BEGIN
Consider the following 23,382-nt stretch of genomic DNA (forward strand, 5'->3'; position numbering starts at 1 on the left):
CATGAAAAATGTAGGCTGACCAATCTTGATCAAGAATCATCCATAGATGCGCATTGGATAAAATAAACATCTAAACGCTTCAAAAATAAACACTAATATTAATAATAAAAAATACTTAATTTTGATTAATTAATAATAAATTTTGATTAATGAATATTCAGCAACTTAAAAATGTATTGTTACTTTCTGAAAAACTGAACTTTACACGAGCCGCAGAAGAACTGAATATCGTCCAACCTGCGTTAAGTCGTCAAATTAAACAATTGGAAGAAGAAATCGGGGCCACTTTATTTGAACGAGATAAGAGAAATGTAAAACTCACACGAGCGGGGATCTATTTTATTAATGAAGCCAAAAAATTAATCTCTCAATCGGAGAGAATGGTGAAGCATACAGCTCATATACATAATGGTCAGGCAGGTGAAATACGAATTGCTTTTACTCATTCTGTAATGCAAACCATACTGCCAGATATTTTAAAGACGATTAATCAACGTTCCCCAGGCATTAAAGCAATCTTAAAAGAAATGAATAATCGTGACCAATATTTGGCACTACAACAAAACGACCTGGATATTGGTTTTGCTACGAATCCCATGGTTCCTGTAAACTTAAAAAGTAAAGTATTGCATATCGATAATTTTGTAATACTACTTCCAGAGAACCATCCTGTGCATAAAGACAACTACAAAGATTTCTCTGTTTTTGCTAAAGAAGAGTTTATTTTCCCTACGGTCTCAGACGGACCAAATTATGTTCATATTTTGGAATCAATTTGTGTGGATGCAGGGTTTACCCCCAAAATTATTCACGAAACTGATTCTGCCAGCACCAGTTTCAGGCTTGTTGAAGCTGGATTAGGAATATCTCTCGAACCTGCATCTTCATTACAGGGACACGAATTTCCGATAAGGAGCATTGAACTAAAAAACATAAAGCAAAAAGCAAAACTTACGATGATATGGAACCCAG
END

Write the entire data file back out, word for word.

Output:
Consider the following 23,382-nt stretch of genomic DNA (forward strand, 5'->3'; position numbering starts at 1 on the left):
CATGAAAAATGTAGGCTGACCAATCTTGATCAAGAATCATCCATAGATGCGCATTGGATAAAATAAACATCTAAACGCTTCAAAAATAAACACTAATATTAATAATAAAAAATACTTAATTTTGATTAATTAATAATAAATTTTGATTAATGAATATTCAGCAACTTAAAAATGTATTGTTACTTTCTGAAAAACTGAACTTTACACGAGCCGCAGAAGAACTGAATATCGTCCAACCTGCGTTAAGTCGTCAAATTAAACAATTGGAAGAAGAAATCGGGGCCACTTTATTTGAACGAGATAAGAGAAATGTAAAACTCACACGAGCGGGGATCTATTTTATTAATGAAGCCAAAAAATTAATCTCTCAATCGGAGAGAATGGTGAAGCATACAGCTCATATACATAATGGTCAGGCAGGTGAAATACGAATTGCTTTTACTCATTCTGTAATGCAAACCATACTGCCAGATATTTTAAAGACGATTAATCAACGTTCCCCAGGCATTAAAGCAATCTTAAAAGAAATGAATAATCGTGACCAATATTTGGCACTACAACAAAACGACCTGGATATTGGTTTTGCTACGAATCCCATGGTTCCTGTAAACTTAAAAAGTAAAGTATTGCATATCGATAATTTTGTAATACTACTTCCAGAGAACCATCCTGTGCATAAAGACAACTACAAAGATTTCTCTGTTTTTGCTAAAGAAGAGTTTATTTTCCCTACGGTCTCAGACGGACCAAATTATGTTCATATTTTGGAATCAATTTGTGTGGATGCAGGGTTTACCCCCAAAATTATTCACGAAACTGATTCTGCCAGCACCAGTTTCAGGCTTGTTGAAGCTGGATTAGGAATATCTCTCGAACCTGCATCTTCATTACAGGGACACGAATTTCCGATAAGGAGCATTGAACTAAAAAACATAAAGCAAAAAGCAAAACTTACGATGATATGGAACCCAG